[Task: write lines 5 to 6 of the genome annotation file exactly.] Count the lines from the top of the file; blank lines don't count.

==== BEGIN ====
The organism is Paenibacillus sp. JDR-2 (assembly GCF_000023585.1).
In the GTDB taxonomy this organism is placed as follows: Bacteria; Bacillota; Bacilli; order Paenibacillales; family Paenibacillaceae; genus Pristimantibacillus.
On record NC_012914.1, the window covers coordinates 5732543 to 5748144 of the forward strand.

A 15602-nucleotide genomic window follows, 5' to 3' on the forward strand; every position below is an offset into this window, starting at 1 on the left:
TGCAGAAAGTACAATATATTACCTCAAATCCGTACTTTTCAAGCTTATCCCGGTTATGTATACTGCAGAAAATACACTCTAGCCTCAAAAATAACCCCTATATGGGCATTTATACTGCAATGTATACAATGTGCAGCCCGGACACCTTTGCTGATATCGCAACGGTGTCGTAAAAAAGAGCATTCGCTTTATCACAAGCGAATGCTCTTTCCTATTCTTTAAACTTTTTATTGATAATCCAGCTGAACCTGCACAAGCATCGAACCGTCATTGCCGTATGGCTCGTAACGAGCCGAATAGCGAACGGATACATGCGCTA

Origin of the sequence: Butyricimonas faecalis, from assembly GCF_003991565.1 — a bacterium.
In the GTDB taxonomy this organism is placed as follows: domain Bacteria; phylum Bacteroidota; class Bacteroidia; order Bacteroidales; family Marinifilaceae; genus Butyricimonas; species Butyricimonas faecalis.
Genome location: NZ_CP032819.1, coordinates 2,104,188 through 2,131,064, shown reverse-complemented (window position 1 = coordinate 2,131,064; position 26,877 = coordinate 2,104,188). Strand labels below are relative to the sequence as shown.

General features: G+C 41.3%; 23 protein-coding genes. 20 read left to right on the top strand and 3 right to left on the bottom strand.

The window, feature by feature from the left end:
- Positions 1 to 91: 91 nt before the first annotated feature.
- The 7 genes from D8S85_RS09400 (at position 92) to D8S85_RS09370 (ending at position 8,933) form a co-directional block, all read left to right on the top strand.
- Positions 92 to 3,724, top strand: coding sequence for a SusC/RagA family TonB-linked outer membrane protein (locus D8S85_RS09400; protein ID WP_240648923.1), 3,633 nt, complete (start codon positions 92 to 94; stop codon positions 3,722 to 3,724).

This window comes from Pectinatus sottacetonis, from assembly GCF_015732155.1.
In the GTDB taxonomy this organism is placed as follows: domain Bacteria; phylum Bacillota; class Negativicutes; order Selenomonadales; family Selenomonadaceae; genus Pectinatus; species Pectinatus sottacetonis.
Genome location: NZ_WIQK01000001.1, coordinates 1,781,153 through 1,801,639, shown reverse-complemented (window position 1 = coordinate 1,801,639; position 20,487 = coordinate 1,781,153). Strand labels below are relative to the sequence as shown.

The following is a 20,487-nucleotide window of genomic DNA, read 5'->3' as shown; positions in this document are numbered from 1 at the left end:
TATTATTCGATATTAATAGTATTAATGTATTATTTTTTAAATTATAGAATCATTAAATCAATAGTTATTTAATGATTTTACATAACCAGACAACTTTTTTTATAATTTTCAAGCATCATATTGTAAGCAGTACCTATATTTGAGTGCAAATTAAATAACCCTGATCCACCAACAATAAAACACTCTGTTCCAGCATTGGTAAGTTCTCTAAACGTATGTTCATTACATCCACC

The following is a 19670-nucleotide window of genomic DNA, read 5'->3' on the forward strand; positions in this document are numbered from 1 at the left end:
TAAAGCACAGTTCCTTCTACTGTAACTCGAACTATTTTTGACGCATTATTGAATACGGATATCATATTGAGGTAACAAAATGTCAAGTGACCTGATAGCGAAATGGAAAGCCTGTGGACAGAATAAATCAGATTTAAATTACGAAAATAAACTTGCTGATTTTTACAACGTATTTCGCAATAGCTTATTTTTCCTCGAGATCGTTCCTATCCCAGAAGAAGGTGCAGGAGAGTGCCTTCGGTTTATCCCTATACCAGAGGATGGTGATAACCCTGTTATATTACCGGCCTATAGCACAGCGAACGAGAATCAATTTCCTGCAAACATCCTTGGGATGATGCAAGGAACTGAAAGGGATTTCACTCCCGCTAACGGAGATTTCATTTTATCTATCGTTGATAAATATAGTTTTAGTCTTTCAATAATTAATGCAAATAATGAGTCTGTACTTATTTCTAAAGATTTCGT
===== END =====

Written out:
TGCAGAAAGTACAATATATTACCTCAAATCCGTACTTTTCAAGCTTATCCCGGTTATGTATACTGCAGAAAATACACTCTAGCCTCAAAAATAACCCCTATATGGGCATTTATACTGCAATGTATACAATGTGCAGCCCGGACACCTTTGCTGATATCGCAACGGTGTCGTAAAAAAGAGCATTCGCTTTATCACAAGCGAATGCTCTTTCCTATTCTTTAAACTTTTTATTGATAATCCAGCTGAACCTGCACAAGCATCGAACCGTCATTGCCGTATGGCTCGTAACGAGCCGAATAGCGAACGGATACATGCGCTA

Origin of the sequence: Butyricimonas faecalis, from assembly GCF_003991565.1 — a bacterium.